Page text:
How one can make noise and destruction seem so innocent, un-malicious, sweet, and routine is beyond me. This is the gift of our second child.

He points to whatever he’s been working on, I point to the bed, and up he scrambles.  Re-tuck, re-kiss, maybe a snuggle with his trademark head-lock hug, and slowly back towards the door again.

Sweet dreams, Emil Birk. Looking forward to waking up to your smiling face.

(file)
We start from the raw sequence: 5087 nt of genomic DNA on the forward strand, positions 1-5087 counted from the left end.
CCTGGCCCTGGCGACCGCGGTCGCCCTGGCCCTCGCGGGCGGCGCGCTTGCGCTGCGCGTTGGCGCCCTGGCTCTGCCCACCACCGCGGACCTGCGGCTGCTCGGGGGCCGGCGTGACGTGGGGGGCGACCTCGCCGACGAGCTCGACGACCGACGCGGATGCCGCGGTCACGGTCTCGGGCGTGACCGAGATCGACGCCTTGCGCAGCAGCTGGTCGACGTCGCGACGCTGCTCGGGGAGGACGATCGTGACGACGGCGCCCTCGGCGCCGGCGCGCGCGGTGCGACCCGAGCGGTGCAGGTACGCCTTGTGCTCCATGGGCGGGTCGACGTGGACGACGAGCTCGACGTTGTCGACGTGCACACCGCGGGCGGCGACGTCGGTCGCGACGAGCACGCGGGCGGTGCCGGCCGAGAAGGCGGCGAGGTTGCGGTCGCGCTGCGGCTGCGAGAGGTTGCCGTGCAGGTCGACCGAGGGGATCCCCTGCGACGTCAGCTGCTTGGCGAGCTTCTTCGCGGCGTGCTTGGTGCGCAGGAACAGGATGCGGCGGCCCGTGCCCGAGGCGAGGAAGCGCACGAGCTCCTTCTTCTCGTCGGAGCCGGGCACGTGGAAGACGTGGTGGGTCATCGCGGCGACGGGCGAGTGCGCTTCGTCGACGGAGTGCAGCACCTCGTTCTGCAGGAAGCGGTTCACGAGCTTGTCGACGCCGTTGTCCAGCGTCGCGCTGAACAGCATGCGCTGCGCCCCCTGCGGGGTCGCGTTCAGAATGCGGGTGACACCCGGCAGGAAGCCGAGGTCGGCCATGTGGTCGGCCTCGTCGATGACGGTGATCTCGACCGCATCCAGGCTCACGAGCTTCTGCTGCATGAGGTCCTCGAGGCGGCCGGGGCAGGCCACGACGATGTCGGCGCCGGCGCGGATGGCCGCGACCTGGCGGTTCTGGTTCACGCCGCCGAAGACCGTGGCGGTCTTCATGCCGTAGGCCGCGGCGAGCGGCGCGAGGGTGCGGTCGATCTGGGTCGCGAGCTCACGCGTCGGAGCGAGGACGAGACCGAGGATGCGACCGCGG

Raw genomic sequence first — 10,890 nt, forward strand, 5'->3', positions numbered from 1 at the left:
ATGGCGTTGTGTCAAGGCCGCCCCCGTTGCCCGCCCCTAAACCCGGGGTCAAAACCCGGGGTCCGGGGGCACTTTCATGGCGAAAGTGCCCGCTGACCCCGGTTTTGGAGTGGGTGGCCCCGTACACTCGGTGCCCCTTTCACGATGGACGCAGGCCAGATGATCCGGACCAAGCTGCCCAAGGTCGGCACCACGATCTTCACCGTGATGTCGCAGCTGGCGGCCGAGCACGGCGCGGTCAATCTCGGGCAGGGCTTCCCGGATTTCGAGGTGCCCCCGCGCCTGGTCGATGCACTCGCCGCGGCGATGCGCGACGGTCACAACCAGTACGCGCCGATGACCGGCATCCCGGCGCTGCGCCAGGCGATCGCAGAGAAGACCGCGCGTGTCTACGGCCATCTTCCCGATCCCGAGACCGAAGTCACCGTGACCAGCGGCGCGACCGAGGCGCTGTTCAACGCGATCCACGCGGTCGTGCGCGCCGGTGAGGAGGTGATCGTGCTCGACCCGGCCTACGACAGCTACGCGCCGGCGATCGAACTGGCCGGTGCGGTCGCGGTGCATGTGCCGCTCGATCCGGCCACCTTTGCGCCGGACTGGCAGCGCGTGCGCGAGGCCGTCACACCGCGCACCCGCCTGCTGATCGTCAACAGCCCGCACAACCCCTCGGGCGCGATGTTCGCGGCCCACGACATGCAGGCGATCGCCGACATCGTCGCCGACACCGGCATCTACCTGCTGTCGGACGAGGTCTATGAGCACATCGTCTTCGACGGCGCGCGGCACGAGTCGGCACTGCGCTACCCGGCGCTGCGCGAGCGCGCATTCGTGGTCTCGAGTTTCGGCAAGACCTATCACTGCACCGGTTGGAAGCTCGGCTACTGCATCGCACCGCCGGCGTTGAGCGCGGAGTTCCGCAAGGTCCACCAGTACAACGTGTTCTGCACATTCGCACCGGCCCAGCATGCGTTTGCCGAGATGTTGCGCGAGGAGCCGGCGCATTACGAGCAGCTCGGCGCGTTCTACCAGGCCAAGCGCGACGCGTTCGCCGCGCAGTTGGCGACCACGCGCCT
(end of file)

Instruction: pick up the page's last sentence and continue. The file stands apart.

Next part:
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Sleep is a big topic around here: between me and mama friends (how many times did [insert-child’s-name] wake up last night?), between me and Karel (yes, honey, we DO need to rest), between me and Bjørn. Sleep convos between me and Bjørn make me laugh a little bit, actually. They are neither commiseration (as with mama friends) or persuasive/foot-down (as with Karel), but a little more…unsure. As in, Bjørn-the-deep-sleeper says to me tentatively in the morning, ”Last night wasn’t so bad, was it?,” then inevitably receives a look somwhere on the withering scale as I recount the number of times Emil and/or Karel woke up, how many hours I spent in our bed vs. Karel’s bed, or how many trips between rooms I made during the night. That’s not even counting the occasional waking-up-at-3-ridiculously-hungry night. Poor Bjørn. He has learned to tread lightly when it comes to the sleep conversations, because he can never, ever be right. Which isn’t entirely fair, when you remember this story.